Introduction: Fused Plastic Bag Skirt

About: I'm a professional writer and an amateur sewist, builder, hot gluer, dremel user, crocheter, painter, paper crafter, and baker.

I love being fashionable, but I hate spending a lot of money on clothes. And even more so, I hate spending money on cheap clothes from unsustainable clothiers that fall apart after only a few wears.

One of the solutions to that problem is to make your own clothes. Even better, however, is to do so from recycled and upcycled material! I love recycled fashion -- especially when it looks more couture than trash.

In this I'ble, I'll show you how to make a fashionable skirt and save a few things from the landfill simultaneously.

Let's get to it!

Step 1: Cut Your Plastic Bags

For this skirt, I wanted to use all the same bags so they would have the same color scheme. I chose to use Target bags because they are sturdier than your typical grocery bag.

First thing I did was lay my grocery bag flat on my desk. Then I cut off the bottom and the handles. (I can either recycle those leftover bits or use them for another project.) After those were gone, I smoothed out the bag into a flat rectangle on the desk. Cutting the sides is not necessary.

I repeat those steps until I had five grocery bag rectangles, or ten layers since they're doubled. Then I neatly laid them on top of each other, making sure I put the top and bottom grocery bag Target logo facing the inside -- this way the colors are more muted.

Step 2: Cut the Bags

Cut the layers into four equal pieces. Then lay two of them on top of the other two, that way you have two sets of 10 layers.

Step 3: Fuse the Layers Together

(Make sure you do this part in a well-ventilated area. You're not melting plastic bags, but you are heating them so you may be releasing some fumes.)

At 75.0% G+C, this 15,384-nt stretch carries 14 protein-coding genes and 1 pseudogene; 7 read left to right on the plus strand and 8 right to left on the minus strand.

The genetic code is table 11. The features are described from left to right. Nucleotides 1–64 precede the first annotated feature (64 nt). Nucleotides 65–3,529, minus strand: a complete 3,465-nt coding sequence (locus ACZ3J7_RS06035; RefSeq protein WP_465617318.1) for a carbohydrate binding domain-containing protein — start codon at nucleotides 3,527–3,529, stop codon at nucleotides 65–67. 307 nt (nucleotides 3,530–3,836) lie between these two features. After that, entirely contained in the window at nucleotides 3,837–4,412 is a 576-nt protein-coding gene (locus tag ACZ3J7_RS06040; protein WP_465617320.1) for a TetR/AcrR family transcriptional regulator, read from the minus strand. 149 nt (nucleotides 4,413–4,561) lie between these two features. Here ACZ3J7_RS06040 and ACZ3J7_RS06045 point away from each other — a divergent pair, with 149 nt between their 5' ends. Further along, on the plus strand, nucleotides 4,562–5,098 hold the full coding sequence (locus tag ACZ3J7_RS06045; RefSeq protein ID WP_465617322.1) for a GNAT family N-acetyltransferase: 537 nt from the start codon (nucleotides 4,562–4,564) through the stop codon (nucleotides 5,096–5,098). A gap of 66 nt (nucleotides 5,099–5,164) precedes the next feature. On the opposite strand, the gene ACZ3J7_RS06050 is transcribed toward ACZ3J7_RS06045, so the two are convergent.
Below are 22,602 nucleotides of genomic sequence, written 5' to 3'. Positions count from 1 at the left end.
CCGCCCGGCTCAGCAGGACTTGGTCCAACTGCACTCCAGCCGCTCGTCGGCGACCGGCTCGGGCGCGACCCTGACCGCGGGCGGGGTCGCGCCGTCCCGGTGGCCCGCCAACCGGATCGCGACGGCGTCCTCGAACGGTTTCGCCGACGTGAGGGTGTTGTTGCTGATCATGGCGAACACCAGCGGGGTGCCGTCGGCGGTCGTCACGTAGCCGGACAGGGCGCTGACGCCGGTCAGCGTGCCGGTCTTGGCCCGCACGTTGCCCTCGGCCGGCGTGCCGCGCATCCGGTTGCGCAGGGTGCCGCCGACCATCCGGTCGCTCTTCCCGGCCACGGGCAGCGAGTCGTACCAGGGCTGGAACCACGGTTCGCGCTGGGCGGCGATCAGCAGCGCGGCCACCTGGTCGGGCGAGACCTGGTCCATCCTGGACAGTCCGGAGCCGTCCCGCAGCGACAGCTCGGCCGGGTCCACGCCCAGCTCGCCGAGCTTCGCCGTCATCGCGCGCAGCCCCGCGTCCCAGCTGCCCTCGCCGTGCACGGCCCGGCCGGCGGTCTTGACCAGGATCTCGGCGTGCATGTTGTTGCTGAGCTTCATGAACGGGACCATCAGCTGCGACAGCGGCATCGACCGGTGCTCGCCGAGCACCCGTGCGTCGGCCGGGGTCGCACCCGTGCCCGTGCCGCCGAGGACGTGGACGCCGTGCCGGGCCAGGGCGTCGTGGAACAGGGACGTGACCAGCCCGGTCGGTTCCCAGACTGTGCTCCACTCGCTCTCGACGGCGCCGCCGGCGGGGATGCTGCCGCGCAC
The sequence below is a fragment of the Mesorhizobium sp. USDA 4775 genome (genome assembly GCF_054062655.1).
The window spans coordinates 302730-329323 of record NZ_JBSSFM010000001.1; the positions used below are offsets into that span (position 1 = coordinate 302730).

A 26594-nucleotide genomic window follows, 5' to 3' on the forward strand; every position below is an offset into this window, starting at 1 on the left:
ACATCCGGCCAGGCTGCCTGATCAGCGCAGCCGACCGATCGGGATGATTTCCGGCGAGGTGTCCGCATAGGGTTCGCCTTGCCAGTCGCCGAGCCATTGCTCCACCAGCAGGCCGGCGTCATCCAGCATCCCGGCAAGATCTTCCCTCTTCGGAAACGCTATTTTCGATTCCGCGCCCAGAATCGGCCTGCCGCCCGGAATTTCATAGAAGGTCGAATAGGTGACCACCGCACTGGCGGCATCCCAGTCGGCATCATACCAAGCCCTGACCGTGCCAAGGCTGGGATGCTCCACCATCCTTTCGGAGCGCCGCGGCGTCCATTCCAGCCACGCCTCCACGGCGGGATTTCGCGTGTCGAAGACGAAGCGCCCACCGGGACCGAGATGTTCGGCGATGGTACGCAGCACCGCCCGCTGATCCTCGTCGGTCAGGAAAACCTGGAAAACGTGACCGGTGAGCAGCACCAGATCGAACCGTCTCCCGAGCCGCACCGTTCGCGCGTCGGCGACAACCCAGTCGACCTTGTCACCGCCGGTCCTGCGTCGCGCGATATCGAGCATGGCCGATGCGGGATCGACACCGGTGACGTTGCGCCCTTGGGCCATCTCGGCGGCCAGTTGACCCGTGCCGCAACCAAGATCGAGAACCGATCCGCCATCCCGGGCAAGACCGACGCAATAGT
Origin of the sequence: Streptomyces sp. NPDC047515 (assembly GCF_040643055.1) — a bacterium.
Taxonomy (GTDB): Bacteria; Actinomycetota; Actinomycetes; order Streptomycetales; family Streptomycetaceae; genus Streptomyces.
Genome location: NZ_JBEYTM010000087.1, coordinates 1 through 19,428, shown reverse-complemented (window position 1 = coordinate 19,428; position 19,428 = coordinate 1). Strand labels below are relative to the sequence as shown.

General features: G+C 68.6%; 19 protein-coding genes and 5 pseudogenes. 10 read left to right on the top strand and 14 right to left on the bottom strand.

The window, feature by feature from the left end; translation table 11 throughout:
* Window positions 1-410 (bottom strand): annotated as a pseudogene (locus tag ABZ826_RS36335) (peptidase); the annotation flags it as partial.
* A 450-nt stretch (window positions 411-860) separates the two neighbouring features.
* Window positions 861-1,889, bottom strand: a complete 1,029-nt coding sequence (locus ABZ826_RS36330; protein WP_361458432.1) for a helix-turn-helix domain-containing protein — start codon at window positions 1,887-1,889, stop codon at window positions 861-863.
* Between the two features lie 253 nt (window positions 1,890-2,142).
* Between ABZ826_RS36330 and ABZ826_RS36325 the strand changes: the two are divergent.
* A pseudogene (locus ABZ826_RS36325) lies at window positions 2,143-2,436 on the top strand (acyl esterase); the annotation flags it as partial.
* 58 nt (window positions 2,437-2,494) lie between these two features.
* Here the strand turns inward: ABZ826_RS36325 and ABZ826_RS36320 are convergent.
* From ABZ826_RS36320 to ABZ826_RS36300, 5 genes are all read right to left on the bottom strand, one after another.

I plugged in my iron and set it to a medium setting -- my medium setting is silk/wool, but you use your best judgement when it comes to your own iron. Too hot and the bags will melt, but not warm enough and the bags will not properly fuse together.

I cut two large pieces of parchment paper bigger than the cut grocery bags (about 10" x 12"). Whenever you fuse them, the plastic bags should always be sandwiched between two layers of parchment paper. Also, you can reuse the parchment paper for the rest of the project!

On top of a heat-resistant surface (like an ironing board), I ironed on top of the parchment paper. When you do this, press firmly, but keep the iron moving. You don't want it to sit on there too long, or the bags will start to melt.

Step 4: Cut Your Fused Grocery Bags

I trimmed the corners of the rectangle so I had nice edges. Then I folded it in half, cut, folded each half in half again, and cut again. Doing this, I ended up with four equal rectangles. I repeated this step about twenty times or so.

Step 5: Round Each Rectangle

If you want, you can trim each rectangle so it has a rounded edge on one side. I did this and I really love the look of the end result.

Step 6: Start Sewing

I got an old skirt from the thrift shop for $2, and chopped off the bottom of it with my pinking shears so I didn't have to hem it. (I'll use the rest of that fabric for another project later.)

Then I set all of my rounded rectangle pieces on top to try and figure out a pattern I liked. I knew I wanted alternating rows of white and red, so I started with a white row on the bottom.

At first, I was pinning each rectangle down, but later on I realized it wasn't necessary. I sewed each piece down using a zig-zag stitch on my sewing machine. I kept adding rounded rectangle pieces until I reached where I started. Then I went on to sew the next row -- this time a red row, then another white, then red, and so on...

Step 7: Keep Adding Rows

When I first started this skirt, I ran out of Target bags. So it took me about a month before I collected enough Target bags to finish. I just kept adding on when I could. In the end, after doing the math, I think I used about 95 Target bags in total.

When I got to the last row, I realized I wanted to leave the top hem of the skirt free so the red band showed.

Step 8: Finished!

I finished just in time for the holidays. I think it would be really cute to wear to a Christmas party. Here I am showing it off in front of my faux fireplace and yarn Christmas tree I made. Please let me know if you make something similar using this method -- I'd love to see all the different patterns and ideas you come up with.

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